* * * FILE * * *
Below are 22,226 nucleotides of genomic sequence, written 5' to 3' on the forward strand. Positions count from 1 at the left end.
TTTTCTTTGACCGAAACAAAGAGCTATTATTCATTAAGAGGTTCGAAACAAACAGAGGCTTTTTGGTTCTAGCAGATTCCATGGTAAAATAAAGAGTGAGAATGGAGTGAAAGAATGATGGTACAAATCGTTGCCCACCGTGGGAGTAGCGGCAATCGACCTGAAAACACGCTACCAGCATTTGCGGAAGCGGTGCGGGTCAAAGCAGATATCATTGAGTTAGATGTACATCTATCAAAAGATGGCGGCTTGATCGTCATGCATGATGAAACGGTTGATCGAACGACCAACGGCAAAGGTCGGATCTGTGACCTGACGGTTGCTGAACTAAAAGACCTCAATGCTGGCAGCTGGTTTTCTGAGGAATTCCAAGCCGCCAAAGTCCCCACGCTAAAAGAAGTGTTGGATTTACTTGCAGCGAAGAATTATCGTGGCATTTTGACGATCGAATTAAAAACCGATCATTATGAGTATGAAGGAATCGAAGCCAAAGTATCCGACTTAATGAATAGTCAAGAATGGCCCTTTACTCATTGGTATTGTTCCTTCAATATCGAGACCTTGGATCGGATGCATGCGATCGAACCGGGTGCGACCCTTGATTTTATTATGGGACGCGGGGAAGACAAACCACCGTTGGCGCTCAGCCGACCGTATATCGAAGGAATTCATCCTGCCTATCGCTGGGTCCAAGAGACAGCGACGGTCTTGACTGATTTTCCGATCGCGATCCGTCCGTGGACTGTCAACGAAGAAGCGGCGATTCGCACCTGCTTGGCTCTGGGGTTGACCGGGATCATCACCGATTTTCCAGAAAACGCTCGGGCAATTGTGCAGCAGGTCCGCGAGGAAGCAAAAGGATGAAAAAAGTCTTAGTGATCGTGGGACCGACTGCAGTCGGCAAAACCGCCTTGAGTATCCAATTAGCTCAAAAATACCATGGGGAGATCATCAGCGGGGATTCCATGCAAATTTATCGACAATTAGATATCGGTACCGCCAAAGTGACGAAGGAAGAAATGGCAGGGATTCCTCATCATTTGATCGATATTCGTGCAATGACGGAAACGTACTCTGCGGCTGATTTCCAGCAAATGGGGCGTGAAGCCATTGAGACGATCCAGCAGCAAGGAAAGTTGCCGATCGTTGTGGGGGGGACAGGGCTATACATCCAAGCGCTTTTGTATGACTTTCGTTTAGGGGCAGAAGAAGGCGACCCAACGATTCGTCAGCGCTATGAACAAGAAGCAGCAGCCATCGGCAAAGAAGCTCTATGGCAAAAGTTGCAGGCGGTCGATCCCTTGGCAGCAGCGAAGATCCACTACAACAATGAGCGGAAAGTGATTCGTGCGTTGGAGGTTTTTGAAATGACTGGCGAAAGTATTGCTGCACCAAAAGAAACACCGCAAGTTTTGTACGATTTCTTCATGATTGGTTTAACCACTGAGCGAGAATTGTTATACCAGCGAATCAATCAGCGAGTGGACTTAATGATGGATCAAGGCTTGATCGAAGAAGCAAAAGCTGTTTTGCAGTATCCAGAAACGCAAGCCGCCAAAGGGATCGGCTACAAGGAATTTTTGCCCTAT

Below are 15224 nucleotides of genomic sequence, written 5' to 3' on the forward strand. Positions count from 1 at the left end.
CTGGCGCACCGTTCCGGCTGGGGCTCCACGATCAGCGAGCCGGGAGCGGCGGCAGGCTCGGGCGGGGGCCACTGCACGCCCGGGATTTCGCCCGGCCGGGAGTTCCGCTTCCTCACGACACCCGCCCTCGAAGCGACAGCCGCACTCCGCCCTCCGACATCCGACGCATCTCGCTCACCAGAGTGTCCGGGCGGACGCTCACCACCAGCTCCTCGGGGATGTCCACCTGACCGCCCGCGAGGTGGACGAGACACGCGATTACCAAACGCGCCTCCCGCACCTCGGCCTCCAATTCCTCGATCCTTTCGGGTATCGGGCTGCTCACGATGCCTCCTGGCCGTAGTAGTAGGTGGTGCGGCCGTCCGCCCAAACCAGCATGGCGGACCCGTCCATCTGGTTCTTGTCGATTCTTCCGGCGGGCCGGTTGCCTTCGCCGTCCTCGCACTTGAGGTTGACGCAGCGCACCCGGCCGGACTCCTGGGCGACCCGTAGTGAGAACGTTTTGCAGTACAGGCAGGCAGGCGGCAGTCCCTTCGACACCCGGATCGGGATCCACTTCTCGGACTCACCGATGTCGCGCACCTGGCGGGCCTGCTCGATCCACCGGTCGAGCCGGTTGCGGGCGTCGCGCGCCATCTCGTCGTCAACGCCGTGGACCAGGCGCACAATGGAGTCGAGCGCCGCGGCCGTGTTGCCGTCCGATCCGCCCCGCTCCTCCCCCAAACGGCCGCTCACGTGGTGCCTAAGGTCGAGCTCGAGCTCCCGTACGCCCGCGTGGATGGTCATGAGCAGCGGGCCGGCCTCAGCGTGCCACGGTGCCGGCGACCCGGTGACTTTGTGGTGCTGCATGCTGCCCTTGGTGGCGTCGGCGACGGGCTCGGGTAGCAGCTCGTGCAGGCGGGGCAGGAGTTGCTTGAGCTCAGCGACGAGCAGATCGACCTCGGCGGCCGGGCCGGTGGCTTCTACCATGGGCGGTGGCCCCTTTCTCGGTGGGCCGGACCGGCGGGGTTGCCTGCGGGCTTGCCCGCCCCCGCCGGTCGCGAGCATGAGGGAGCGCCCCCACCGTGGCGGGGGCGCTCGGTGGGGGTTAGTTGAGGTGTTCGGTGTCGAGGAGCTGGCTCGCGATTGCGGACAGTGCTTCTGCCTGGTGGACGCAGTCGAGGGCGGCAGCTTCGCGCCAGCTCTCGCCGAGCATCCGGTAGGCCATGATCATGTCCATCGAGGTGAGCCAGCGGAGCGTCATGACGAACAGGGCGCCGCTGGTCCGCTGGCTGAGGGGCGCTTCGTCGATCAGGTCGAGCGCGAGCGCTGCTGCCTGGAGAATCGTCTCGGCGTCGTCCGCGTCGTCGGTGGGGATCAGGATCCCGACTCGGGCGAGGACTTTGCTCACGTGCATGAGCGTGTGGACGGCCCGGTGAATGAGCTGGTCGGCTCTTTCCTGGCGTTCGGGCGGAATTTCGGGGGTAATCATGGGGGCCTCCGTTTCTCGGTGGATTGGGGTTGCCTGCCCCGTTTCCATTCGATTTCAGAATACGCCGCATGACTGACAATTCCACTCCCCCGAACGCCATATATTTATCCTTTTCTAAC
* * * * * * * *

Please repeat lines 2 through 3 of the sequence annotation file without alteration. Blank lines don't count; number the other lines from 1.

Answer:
TTTTCTTTGACCGAAACAAAGAGCTATTATTCATTAAGAGGTTCGAAACAAACAGAGGCTTTTTGGTTCTAGCAGATTCCATGGTAAAATAAAGAGTGAGAATGGAGTGAAAGAATGATGGTACAAATCGTTGCCCACCGTGGGAGTAGCGGCAATCGACCTGAAAACACGCTACCAGCATTTGCGGAAGCGGTGCGGGTCAAAGCAGATATCATTGAGTTAGATGTACATCTATCAAAAGATGGCGGCTTGATCGTCATGCATGATGAAACGGTTGATCGAACGACCAACGGCAAAGGTCGGATCTGTGACCTGACGGTTGCTGAACTAAAAGACCTCAATGCTGGCAGCTGGTTTTCTGAGGAATTCCAAGCCGCCAAAGTCCCCACGCTAAAAGAAGTGTTGGATTTACTTGCAGCGAAGAATTATCGTGGCATTTTGACGATCGAATTAAAAACCGATCATTATGAGTATGAAGGAATCGAAGCCAAAGTATCCGACTTAATGAATAGTCAAGAATGGCCCTTTACTCATTGGTATTGTTCCTTCAATATCGAGACCTTGGATCGGATGCATGCGATCGAACCGGGTGCGACCCTTGATTTTATTATGGGACGCGGGGAAGACAAACCACCGTTGGCGCTCAGCCGACCGTATATCGAAGGAATTCATCCTGCCTATCGCTGGGTCCAAGAGACAGCGACGGTCTTGACTGATTTTCCGATCGCGATCCGTCCGTGGACTGTCAACGAAGAAGCGGCGATTCGCACCTGCTTGGCTCTGGGGTTGACCGGGATCATCACCGATTTTCCAGAAAACGCTCGGGCAATTGTGCAGCAGGTCCGCGAGGAAGCAAAAGGATGAAAAAAGTCTTAGTGATCGTGGGACCGACTGCAGTCGGCAAAACCGCCTTGAGTATCCAATTAGCTCAAAAATACCATGGGGAGATCATCAGCGGGGATTCCATGCAAATTTATCGACAATTAGATATCGGTACCGCCAAAGTGACGAAGGAAGAAATGGCAGGGATTCCTCATCATTTGATCGATATTCGTGCAATGACGGAAACGTACTCTGCGGCTGATTTCCAGCAAATGGGGCGTGAAGCCATTGAGACGATCCAGCAGCAAGGAAAGTTGCCGATCGTTGTGGGGGGGACAGGGCTATACATCCAAGCGCTTTTGTATGACTTTCGTTTAGGGGCAGAAGAAGGCGACCCAACGATTCGTCAGCGCTATGAACAAGAAGCAGCAGCCATCGGCAAAGAAGCTCTATGGCAAAAGTTGCAGGCGGTCGATCCCTTGGCAGCAGCGAAGATCCACTACAACAATGAGCGGAAAGTGATTCGTGCGTTGGAGGTTTTTGAAATGACTGGCGAAAGTATTGCTGCACCAAAAGAAACACCGCAAGTTTTGTACGATTTCTTCATGATTGGTTTAACCACTGAGCGAGAATTGTTATACCAGCGAATCAATCAGCGAGTGGACTTAATGATGGATCAAGGCTTGATCGAAGAAGCAAAAGCTGTTTTGCAGTATCCAGAAACGCAAGCCGCCAAAGGGATCGGCTACAAGGAATTTTTGCCCTAT

Below are 15224 nucleotides of genomic sequence, written 5' to 3' on the forward strand. Positions count from 1 at the left end.